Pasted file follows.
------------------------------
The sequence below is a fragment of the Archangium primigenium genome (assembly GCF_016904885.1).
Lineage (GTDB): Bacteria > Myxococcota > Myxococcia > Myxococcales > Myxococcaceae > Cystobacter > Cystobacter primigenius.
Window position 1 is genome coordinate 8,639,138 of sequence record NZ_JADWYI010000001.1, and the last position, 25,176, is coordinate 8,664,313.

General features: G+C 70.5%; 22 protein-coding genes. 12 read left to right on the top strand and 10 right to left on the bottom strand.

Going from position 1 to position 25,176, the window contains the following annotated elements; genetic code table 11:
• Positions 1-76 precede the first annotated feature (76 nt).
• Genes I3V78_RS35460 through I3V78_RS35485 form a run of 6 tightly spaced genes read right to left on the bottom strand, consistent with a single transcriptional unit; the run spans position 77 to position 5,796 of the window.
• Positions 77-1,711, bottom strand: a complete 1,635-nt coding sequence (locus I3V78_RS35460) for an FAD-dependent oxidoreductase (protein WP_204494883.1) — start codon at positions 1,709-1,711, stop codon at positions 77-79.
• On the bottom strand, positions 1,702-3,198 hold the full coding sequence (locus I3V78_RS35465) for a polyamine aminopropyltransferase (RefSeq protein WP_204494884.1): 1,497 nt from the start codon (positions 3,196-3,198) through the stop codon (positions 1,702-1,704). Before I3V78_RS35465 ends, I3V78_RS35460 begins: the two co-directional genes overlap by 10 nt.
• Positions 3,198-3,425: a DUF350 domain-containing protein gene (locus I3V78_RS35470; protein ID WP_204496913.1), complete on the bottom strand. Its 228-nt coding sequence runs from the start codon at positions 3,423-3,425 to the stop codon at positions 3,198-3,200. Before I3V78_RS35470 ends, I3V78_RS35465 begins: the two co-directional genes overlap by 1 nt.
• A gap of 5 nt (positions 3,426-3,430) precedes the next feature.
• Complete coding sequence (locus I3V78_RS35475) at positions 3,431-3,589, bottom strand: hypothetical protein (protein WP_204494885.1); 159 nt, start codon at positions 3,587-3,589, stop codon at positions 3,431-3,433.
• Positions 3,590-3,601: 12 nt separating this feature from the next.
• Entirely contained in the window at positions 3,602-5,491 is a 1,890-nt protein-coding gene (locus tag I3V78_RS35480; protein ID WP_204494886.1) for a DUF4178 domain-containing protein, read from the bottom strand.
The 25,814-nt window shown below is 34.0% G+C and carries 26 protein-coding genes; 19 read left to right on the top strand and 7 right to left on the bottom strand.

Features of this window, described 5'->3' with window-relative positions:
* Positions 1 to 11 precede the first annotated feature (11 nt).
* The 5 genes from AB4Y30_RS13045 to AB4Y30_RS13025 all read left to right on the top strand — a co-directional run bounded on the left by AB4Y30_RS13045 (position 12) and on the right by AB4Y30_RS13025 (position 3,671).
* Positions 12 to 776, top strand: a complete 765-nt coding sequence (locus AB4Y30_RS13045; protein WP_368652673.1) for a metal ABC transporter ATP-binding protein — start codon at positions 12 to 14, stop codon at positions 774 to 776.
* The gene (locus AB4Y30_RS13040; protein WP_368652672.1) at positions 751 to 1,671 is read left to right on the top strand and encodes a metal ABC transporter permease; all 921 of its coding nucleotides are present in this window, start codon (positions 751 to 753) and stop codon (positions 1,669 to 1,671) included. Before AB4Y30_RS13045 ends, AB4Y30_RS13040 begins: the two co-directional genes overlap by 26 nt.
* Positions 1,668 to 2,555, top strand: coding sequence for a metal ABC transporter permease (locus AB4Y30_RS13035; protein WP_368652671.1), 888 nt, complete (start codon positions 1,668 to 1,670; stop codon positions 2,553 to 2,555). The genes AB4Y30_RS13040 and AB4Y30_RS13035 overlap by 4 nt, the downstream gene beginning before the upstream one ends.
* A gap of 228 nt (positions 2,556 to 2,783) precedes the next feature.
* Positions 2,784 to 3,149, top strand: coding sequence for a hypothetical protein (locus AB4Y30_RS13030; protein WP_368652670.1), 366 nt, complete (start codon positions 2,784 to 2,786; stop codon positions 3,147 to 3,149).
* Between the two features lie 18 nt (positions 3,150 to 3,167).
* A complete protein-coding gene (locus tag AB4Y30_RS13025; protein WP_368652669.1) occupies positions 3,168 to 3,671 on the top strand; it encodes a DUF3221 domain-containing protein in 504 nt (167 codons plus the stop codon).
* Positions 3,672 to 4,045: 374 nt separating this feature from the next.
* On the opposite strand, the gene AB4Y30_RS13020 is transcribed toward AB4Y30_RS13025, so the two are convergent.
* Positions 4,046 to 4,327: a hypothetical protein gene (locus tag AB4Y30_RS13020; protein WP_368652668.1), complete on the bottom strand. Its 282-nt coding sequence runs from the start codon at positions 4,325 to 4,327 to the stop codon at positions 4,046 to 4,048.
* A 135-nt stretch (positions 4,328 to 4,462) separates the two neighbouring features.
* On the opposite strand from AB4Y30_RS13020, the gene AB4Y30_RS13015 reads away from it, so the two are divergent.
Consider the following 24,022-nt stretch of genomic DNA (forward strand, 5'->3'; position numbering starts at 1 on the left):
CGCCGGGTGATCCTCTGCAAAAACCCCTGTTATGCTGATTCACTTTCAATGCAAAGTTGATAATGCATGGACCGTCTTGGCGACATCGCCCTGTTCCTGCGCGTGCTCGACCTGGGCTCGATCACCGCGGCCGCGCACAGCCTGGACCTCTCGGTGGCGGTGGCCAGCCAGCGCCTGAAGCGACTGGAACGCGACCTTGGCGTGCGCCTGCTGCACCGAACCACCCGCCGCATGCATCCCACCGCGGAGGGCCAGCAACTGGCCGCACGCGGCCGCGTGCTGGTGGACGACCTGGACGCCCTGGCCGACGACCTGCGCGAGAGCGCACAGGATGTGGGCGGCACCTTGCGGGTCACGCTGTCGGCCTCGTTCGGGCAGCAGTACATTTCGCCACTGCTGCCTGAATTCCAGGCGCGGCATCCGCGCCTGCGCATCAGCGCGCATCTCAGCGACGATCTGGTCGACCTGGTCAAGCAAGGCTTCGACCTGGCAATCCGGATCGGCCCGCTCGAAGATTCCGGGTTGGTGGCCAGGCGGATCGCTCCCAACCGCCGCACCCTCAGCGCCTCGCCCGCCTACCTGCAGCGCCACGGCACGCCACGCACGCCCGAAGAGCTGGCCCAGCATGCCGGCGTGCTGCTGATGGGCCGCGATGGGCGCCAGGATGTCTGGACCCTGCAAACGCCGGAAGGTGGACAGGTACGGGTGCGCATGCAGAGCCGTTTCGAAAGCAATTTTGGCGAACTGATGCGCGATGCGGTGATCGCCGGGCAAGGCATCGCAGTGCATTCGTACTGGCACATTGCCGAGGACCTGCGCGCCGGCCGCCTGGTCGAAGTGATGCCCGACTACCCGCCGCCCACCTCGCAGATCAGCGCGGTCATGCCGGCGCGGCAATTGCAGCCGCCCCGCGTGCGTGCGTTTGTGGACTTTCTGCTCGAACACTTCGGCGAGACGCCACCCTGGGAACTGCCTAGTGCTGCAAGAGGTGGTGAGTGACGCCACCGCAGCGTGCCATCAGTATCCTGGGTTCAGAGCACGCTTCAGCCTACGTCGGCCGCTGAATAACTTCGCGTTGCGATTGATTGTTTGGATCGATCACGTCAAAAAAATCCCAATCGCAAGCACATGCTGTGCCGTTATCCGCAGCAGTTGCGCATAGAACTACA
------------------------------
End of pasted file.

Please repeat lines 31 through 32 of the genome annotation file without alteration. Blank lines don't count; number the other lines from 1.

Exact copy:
Consider the following 24,022-nt stretch of genomic DNA (forward strand, 5'->3'; position numbering starts at 1 on the left):
CGCCGGGTGATCCTCTGCAAAAACCCCTGTTATGCTGATTCACTTTCAATGCAAAGTTGATAATGCATGGACCGTCTTGGCGACATCGCCCTGTTCCTGCGCGTGCTCGACCTGGGCTCGATCACCGCGGCCGCGCACAGCCTGGACCTCTCGGTGGCGGTGGCCAGCCAGCGCCTGAAGCGACTGGAACGCGACCTTGGCGTGCGCCTGCTGCACCGAACCACCCGCCGCATGCATCCCACCGCGGAGGGCCAGCAACTGGCCGCACGCGGCCGCGTGCTGGTGGACGACCTGGACGCCCTGGCCGACGACCTGCGCGAGAGCGCACAGGATGTGGGCGGCACCTTGCGGGTCACGCTGTCGGCCTCGTTCGGGCAGCAGTACATTTCGCCACTGCTGCCTGAATTCCAGGCGCGGCATCCGCGCCTGCGCATCAGCGCGCATCTCAGCGACGATCTGGTCGACCTGGTCAAGCAAGGCTTCGACCTGGCAATCCGGATCGGCCCGCTCGAAGATTCCGGGTTGGTGGCCAGGCGGATCGCTCCCAACCGCCGCACCCTCAGCGCCTCGCCCGCCTACCTGCAGCGCCACGGCACGCCACGCACGCCCGAAGAGCTGGCCCAGCATGCCGGCGTGCTGCTGATGGGCCGCGATGGGCGCCAGGATGTCTGGACCCTGCAAACGCCGGAAGGTGGACAGGTACGGGTGCGCATGCAGAGCCGTTTCGAAAGCAATTTTGGCGAACTGATGCGCGATGCGGTGATCGCCGGGCAAGGCATCGCAGTGCATTCGTACTGGCACATTGCCGAGGACCTGCGCGCCGGCCGCCTGGTCGAAGTGATGCCCGACTACCCGCCGCCCACCTCGCAGATCAGCGCGGTCATGCCGGCGCGGCAATTGCAGCCGCCCCGCGTGCGTGCGTTTGTGGACTTTCTGCTCGAACACTTCGGCGAGACGCCACCCTGGGAACTGCCTAGTGCTGCAAGAGGTGGTGAGTGACGCCACCGCAGCGTGCCATCAGTATCCTGGGTTCAGAGCACGCTTCAGCCTACGTCGGCCGCTGAATAACTTCGCGTTGCGATTGATTGTTTGGATCGATCACGTCAAAAAAATCCCAATCGCAAGCACATGCTGTGCCGTTATCCGCAGCAGTTGCGCATAGAACTACA